Residents in the Ablekuma North Municipality in the Greater Accra Region have been urged to take the necessary precaution to prevent them from contracting the Human Immunodeficiency Virus (HIV) the virus that causes AIDS.
The Co-ordinating Director, Ms Vera Akuffo Mantey, who made the call on Tuesday stressed the need to make appropriate life choices and informed decisions that would promote their sexual health and general well-being.
The Municipal Co-ordinating Director was speaking at a day’s HIV and AIDS sensitisation seminar in Accra for artisans, trade associations and members of the assembly about the existence of HIV/AIDS which had been overshadowed by the emergence of COVID-19 pandemic.
She said though coronavirus put the focus of HIV/AIDS at the backburner, it was not a license to live unguarded lives, adding that it was for this reason that they organised the event in an effort to tackle the prevalence of the disease in the municipality to safeguard the citizenry for a more productive and healthier living.
Making a presentation on Sexually Transmitted Infections (STIs), a resource person, Mrs Gladys Anaba, urged participants to cautiously guard their sexual lives in order not to contract STIs.
She advised them to avoid promiscuous lifestyle adding that the best assurance against STIs was to use contraceptives.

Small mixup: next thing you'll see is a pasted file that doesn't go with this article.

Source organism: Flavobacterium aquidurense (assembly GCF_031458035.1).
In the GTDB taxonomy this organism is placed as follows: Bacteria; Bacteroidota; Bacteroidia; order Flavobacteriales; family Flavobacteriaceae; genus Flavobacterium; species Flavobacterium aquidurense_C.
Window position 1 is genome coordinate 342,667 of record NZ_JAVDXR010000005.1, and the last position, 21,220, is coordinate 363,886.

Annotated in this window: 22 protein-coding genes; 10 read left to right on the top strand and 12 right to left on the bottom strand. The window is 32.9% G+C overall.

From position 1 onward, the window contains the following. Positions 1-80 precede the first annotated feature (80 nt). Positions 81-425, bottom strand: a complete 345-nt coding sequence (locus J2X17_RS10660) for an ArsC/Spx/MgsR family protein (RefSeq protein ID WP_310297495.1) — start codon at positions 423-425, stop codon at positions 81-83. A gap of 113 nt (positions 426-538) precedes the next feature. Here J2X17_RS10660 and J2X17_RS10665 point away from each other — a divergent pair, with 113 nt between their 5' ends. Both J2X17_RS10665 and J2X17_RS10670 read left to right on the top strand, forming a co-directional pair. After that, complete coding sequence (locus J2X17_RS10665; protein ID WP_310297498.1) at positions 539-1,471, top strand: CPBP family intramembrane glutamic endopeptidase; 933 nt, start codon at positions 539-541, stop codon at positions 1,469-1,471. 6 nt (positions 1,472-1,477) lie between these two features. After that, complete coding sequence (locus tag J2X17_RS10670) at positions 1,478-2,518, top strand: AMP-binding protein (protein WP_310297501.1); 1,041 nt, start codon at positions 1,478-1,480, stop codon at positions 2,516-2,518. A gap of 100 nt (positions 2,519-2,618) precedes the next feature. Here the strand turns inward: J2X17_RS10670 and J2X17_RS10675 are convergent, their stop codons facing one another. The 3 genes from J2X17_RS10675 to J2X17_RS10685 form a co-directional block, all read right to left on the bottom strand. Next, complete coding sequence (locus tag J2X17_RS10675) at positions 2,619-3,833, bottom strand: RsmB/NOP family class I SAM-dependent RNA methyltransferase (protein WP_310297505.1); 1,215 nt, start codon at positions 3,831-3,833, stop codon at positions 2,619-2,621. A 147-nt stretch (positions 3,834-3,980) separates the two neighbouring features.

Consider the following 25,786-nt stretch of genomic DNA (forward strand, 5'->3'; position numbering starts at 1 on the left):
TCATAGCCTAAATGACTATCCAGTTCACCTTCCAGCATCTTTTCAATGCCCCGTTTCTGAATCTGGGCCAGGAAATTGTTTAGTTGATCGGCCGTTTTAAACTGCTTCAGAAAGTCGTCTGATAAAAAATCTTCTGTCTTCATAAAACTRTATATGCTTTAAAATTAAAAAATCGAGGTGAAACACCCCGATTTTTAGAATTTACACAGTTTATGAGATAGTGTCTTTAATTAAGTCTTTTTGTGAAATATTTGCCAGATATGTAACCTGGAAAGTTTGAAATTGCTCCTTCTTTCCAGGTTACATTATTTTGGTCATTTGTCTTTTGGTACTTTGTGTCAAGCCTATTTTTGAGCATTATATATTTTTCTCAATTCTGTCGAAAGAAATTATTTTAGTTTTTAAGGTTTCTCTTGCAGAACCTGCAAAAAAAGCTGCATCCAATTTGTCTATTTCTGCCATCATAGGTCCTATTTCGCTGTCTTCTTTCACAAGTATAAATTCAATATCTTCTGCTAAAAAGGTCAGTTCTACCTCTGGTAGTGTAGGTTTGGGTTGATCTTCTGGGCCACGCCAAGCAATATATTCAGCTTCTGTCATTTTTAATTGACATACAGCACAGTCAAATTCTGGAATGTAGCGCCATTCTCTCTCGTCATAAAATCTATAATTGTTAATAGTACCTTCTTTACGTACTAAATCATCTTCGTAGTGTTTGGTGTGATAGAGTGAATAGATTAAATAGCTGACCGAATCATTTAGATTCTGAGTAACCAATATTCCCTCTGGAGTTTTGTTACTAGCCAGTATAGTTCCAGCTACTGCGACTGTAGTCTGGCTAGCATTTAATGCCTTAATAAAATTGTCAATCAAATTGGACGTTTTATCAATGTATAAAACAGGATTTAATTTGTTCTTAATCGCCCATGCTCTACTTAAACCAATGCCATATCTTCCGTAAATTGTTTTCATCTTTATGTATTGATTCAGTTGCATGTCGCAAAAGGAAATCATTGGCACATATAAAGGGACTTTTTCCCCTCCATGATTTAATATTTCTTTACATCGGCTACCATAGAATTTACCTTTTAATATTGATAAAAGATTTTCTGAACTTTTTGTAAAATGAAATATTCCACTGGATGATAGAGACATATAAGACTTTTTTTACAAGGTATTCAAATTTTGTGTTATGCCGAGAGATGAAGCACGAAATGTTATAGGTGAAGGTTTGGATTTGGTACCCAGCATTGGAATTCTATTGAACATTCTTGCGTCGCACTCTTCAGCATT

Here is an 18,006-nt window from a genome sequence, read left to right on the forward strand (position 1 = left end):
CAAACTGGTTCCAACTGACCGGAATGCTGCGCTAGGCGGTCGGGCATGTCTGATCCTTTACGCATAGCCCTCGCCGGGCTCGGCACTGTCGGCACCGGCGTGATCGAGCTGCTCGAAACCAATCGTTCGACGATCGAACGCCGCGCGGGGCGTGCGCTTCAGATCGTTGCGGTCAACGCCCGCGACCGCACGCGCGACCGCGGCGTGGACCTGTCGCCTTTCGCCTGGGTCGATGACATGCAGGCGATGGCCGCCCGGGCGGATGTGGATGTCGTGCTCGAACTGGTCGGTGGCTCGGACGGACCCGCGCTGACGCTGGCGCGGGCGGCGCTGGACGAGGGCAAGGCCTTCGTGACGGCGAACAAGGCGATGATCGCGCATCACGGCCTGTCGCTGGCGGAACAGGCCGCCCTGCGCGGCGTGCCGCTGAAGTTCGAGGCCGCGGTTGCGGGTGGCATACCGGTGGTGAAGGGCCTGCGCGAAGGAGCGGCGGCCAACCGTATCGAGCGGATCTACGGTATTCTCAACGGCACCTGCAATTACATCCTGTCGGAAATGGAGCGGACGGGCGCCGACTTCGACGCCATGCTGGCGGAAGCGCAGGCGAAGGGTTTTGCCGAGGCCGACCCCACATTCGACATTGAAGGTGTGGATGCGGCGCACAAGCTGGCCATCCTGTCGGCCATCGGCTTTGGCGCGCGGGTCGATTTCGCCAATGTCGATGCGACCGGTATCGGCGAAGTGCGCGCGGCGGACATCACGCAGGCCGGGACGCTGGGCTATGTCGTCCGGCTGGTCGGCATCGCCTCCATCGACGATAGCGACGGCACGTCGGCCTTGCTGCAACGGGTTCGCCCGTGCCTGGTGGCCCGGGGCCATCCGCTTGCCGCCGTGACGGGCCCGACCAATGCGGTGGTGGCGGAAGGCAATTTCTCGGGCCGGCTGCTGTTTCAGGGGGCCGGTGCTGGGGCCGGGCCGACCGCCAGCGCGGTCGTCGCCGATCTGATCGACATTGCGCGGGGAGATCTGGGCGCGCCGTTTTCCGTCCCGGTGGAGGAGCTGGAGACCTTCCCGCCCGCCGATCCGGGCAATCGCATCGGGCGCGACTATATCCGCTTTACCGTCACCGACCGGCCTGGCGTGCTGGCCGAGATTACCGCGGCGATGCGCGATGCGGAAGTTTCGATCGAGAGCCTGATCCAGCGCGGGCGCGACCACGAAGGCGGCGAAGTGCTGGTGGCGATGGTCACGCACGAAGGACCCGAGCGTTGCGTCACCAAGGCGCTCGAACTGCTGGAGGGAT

Mrs Anaba indicated that all suspected cases of STIs should be quickly referred to the hospital for medical examination, saying, it was not safe to resort to personal advice of friends and close relatives.
According to her, STIs begin with abnormal discharge in the lower abdomen of the genital in addition to itches and irritations at the genital area.
She said though HIV/AIDS took a very long time to show and remained in the blood for STIs in about a week or two, the signs would begin to show.
Abstinence, faithfulness and regular contraceptive use, she said were the best security guards.
On her part, a Public Health Nurse, Ms Jennifer Agyapong, speaking on HIV/AIDS transmission, testing, prevention and impact disclosed that HIV/AIDS exposes the patient to other forms of diseases because the immune system was weak.
She said as a way of preventing the disease, more sensitisation on the disease should be carried out for targeted groups at designated places such as youth clubs, churches, schools, medical facilities among others.
The association of barbers, she said, should be educated more to sterilise and disinfect their working tools as cases emerged from their end.
Touching briefly on Tuberculosis, a Civil Society Organisation Member on the AIDS Committee of the assembly, Madam Jane Okoh, advised all participants to keep the hygiene protocols of always washing hands with soap under running water before eating.
A School Health Education Program (SHEP) Officer, Mr Mahmood Bill, encouraged participants not to shun people with the disease because it was a way of boosting their morale to prolong their lives.
BY TIMES REPORTER